On 6/3/07, Giorgos Keramidas <[EMAIL PROTECTED]> wrote:
On 2007-06-02 21:45, Maxim Khitrov <[EMAIL PROTECTED]> wrote:
> Here's an update on what I ended up going with. I decided to go
> with my idea of moving all configuration files to a common
> directory, but with a bit of a change. I created /config and
> under it base/ and user/. Everything in base/ comes from /etc
> and /boot, and the rest goes under user/. I didn't want to mix
> the two. So then I created a new subversion repository, but I
> set permissions such that only root can read or write to
> it. Basically I decided to forbid anyone on the outside from
> getting their hands on the repository contents, since it will
> be storing things like master.passwd and other sensitive data.
> Once all this was in place I moved all configuration files to
> their appropriate locations in /config and created symlinks in
> their original location. Everything under /config was then
> imported into the subversion repository using the file://
> method. Since I forbid anyone from doing a check-out of the
> repository to some external location, I don't need to worry
> about file updates except when they are updated in
> /config. This simplifies things. What I did to keep the
> repository up to date was create a simple sh script that is run
> by cron every 10 minutes. The script simply issues 'svn ci
> --non-interactive --message "Automatic commit"' command in the
> /config directory. So any changes made to the configuration
> files are automatically recorded every 10 minutes.
> This works well, but does have a few flaws. First of all, when
> I edit files from sftp I have no way to add a meaningful
> message to the commit. Not a big deal, and I can always do a
> manual commit if I had to. The other thing is that this script
> will not auto-add files to the repository. Any new
> configuration file that I'd like to have monitored first gets
> moved to /config, then has a link created in the original
> place, then is added to the repository via 'svn add'. A bit
> more work, but I think it's fine. Technically I can automate
> the process of adding and removing files from the repository by
> using svn status output, but at this point the extra work isn't
> worth it. The bigger problem is the fact that subversion does
> not store owner and permission settings. That means that if I
> ever want to delete the /config directory and recreate it, I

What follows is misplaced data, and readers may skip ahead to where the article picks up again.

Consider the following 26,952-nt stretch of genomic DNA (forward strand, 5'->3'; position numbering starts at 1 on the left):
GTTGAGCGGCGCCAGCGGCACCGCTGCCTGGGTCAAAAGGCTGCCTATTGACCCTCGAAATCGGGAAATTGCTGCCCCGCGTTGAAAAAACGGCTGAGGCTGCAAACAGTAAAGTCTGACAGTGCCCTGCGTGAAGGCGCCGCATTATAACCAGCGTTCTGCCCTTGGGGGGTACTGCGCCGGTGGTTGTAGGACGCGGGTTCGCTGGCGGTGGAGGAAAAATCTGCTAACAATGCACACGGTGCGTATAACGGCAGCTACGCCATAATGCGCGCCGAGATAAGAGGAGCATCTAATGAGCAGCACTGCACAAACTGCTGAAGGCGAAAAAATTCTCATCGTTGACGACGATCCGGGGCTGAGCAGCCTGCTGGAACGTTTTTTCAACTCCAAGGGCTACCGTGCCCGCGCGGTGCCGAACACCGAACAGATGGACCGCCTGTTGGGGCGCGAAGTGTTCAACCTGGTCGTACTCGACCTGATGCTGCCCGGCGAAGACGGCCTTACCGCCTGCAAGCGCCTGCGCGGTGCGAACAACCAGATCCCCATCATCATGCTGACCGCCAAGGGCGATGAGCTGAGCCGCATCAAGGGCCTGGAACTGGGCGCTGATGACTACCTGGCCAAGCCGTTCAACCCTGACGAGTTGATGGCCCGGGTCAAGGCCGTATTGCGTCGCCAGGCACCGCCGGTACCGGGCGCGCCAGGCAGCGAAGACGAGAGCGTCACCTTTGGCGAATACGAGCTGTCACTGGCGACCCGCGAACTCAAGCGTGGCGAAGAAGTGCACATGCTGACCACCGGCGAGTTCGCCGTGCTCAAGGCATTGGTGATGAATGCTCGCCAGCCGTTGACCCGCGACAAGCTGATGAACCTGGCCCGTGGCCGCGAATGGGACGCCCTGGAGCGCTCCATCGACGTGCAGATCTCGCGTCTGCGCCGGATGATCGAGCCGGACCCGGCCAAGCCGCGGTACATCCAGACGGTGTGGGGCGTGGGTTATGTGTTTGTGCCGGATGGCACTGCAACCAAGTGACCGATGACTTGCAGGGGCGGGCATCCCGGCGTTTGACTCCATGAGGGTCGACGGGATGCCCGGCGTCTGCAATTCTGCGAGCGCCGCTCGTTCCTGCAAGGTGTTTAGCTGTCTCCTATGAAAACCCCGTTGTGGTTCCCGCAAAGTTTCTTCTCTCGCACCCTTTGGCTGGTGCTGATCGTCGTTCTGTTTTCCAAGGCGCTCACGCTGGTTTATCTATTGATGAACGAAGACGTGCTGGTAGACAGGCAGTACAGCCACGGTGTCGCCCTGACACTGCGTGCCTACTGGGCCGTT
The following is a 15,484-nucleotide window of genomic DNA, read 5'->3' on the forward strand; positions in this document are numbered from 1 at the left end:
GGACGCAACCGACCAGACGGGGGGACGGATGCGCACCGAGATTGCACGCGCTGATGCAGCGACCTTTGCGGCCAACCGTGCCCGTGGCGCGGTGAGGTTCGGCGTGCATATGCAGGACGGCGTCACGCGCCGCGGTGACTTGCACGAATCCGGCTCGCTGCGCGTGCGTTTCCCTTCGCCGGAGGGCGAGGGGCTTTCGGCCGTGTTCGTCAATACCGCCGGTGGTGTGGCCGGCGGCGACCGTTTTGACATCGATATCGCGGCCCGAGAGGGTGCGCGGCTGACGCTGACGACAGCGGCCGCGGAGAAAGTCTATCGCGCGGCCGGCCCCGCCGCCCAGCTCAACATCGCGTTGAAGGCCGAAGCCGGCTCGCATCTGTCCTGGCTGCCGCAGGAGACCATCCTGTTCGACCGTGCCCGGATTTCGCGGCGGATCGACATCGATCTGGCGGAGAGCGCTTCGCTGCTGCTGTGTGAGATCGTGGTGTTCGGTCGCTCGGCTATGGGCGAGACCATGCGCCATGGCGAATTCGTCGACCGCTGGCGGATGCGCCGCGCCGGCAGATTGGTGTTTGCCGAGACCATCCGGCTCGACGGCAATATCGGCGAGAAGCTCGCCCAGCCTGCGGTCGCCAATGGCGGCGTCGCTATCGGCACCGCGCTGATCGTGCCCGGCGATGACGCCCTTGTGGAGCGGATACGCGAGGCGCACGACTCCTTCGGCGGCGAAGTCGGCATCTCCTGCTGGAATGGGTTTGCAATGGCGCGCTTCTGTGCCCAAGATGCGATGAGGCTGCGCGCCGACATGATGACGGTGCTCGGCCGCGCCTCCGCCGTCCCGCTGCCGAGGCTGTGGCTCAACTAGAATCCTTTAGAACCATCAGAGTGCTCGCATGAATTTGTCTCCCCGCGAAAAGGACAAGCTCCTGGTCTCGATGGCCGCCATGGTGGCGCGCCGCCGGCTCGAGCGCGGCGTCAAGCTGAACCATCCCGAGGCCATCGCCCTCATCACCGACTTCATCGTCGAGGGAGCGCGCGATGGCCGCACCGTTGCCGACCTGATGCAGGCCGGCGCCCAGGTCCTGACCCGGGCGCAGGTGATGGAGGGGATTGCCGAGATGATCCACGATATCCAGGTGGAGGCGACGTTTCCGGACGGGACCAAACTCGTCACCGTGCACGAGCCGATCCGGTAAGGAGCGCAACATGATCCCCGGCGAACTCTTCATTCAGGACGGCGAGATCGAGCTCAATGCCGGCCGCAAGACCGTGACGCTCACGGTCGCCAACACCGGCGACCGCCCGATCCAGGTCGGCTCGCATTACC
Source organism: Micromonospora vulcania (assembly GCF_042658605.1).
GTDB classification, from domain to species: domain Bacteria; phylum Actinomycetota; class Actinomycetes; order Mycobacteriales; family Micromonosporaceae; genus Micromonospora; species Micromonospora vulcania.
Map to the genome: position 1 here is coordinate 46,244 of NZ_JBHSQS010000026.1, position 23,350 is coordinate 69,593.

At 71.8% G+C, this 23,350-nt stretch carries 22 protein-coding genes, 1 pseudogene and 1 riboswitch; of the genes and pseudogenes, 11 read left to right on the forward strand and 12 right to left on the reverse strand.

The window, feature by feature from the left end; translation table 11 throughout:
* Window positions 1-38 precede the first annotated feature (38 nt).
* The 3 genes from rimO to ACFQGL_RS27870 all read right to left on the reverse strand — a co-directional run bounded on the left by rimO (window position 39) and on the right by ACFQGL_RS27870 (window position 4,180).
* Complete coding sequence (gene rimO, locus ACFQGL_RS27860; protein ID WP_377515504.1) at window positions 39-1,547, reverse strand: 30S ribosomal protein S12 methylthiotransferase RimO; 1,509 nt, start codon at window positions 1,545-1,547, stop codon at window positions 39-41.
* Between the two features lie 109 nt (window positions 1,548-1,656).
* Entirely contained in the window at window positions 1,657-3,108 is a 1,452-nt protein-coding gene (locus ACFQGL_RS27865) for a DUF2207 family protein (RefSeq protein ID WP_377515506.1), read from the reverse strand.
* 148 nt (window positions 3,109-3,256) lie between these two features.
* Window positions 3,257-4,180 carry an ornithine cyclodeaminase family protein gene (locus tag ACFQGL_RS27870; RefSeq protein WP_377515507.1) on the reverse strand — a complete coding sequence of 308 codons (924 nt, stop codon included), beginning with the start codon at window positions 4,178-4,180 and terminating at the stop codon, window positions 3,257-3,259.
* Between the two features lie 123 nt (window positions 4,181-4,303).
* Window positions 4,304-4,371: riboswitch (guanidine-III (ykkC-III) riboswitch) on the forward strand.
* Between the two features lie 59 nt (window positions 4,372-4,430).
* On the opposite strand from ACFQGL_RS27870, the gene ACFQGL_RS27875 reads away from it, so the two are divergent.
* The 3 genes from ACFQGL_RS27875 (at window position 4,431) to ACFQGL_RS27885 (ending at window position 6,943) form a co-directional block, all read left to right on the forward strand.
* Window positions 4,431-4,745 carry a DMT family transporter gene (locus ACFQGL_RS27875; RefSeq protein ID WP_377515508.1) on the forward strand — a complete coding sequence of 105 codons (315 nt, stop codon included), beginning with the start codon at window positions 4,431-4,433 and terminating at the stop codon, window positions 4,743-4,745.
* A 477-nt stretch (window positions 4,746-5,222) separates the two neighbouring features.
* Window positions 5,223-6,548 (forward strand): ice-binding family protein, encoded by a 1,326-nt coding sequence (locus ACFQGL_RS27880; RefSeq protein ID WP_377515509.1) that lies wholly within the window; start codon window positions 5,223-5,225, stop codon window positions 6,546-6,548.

> lose all permissions on things like master.passwd. What I did
> was add chown and chmod commands to the monitor script for all
> files that had non-standard permissions. So those get run along
> with the svn ci command every 10 minutes. The alternative was
> to use subversion properties, have the script parse those and
> apply the appropriate settings. However, since the permissions
> have to be set manually anyway there is no advantage to this
> over the monitor script, which is also versioned.
The permission and ownership problem is also one of the issues
which Subversion (or other SCMs) do not solve for base-system
See for example the thread:
Using Subversion for binary distribution?
which was recently present in `freebsd-current'.
Hm... I wish I found that thread earlier on, because I actually missed
the reference to Mercurial on wikipedia. I've been playing around with
it over the past few hours and so far I think it might actually be a
better solution than svn. It keeps just one .hg directory in the root
of your project, which means that I don't need a separate storage
location to isolate the versioned files. In addition to this, I can
add an ignore pattern of .* (all files), which means that hg will only
worry about the files that have been manually added to the repository.
I'm rather intrigued by this system, but I'm going to play around with
it a bit more in my test environment. Has anyone ever heard of
corruption issues with hg?
I guess it still suffers from the same problems with setting file
permissions, but the hooks are there, so I'm not worried about that.
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